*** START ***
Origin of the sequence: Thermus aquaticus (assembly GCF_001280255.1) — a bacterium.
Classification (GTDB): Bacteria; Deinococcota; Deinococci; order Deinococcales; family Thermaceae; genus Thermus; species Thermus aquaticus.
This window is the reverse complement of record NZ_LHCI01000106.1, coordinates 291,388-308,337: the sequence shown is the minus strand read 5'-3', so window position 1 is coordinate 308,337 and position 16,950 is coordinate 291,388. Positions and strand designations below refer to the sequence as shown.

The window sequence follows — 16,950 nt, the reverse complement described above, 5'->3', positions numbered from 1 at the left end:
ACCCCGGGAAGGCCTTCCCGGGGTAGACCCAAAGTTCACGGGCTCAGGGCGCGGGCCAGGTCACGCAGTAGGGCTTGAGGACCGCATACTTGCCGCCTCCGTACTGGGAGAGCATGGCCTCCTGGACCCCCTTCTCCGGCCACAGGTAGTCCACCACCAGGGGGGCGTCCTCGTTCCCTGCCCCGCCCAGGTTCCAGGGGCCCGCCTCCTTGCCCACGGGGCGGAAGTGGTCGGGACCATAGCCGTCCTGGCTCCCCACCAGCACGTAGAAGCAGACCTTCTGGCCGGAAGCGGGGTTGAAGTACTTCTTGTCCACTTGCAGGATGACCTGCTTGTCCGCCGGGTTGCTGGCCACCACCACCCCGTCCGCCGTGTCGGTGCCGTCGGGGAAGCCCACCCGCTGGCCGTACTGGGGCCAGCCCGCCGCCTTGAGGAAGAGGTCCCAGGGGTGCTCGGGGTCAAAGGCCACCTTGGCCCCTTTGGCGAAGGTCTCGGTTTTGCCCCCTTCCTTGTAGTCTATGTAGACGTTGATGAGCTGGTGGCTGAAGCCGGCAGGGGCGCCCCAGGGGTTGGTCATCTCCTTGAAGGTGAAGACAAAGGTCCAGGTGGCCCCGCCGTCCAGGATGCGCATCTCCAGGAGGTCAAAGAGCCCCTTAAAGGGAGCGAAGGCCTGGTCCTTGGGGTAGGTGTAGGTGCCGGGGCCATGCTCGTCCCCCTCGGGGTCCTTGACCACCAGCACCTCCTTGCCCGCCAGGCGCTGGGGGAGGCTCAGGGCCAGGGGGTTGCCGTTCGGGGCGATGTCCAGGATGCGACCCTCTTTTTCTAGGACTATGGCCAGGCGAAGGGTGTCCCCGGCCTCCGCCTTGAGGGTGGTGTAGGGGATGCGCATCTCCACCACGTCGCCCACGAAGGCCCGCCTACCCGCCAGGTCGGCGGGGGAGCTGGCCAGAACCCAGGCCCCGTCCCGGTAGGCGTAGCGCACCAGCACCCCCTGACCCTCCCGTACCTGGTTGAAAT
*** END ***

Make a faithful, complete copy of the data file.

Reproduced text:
Origin of the sequence: Thermus aquaticus (assembly GCF_001280255.1) — a bacterium.
Classification (GTDB): Bacteria; Deinococcota; Deinococci; order Deinococcales; family Thermaceae; genus Thermus; species Thermus aquaticus.
This window is the reverse complement of record NZ_LHCI01000106.1, coordinates 291,388-308,337: the sequence shown is the minus strand read 5'-3', so window position 1 is coordinate 308,337 and position 16,950 is coordinate 291,388. Positions and strand designations below refer to the sequence as shown.

The window sequence follows — 16,950 nt, the reverse complement described above, 5'->3', positions numbered from 1 at the left end:
ACCCCGGGAAGGCCTTCCCGGGGTAGACCCAAAGTTCACGGGCTCAGGGCGCGGGCCAGGTCACGCAGTAGGGCTTGAGGACCGCATACTTGCCGCCTCCGTACTGGGAGAGCATGGCCTCCTGGACCCCCTTCTCCGGCCACAGGTAGTCCACCACCAGGGGGGCGTCCTCGTTCCCTGCCCCGCCCAGGTTCCAGGGGCCCGCCTCCTTGCCCACGGGGCGGAAGTGGTCGGGACCATAGCCGTCCTGGCTCCCCACCAGCACGTAGAAGCAGACCTTCTGGCCGGAAGCGGGGTTGAAGTACTTCTTGTCCACTTGCAGGATGACCTGCTTGTCCGCCGGGTTGCTGGCCACCACCACCCCGTCCGCCGTGTCGGTGCCGTCGGGGAAGCCCACCCGCTGGCCGTACTGGGGCCAGCCCGCCGCCTTGAGGAAGAGGTCCCAGGGGTGCTCGGGGTCAAAGGCCACCTTGGCCCCTTTGGCGAAGGTCTCGGTTTTGCCCCCTTCCTTGTAGTCTATGTAGACGTTGATGAGCTGGTGGCTGAAGCCGGCAGGGGCGCCCCAGGGGTTGGTCATCTCCTTGAAGGTGAAGACAAAGGTCCAGGTGGCCCCGCCGTCCAGGATGCGCATCTCCAGGAGGTCAAAGAGCCCCTTAAAGGGAGCGAAGGCCTGGTCCTTGGGGTAGGTGTAGGTGCCGGGGCCATGCTCGTCCCCCTCGGGGTCCTTGACCACCAGCACCTCCTTGCCCGCCAGGCGCTGGGGGAGGCTCAGGGCCAGGGGGTTGCCGTTCGGGGCGATGTCCAGGATGCGACCCTCTTTTTCTAGGACTATGGCCAGGCGAAGGGTGTCCCCGGCCTCCGCCTTGAGGGTGGTGTAGGGGATGCGCATCTCCACCACGTCGCCCACGAAGGCCCGCCTACCCGCCAGGTCGGCGGGGGAGCTGGCCAGAACCCAGGCCCCGTCCCGGTAGGCGTAGCGCACCAGCACCCCCTGACCCTCCCGTACCTGGTTGAAAT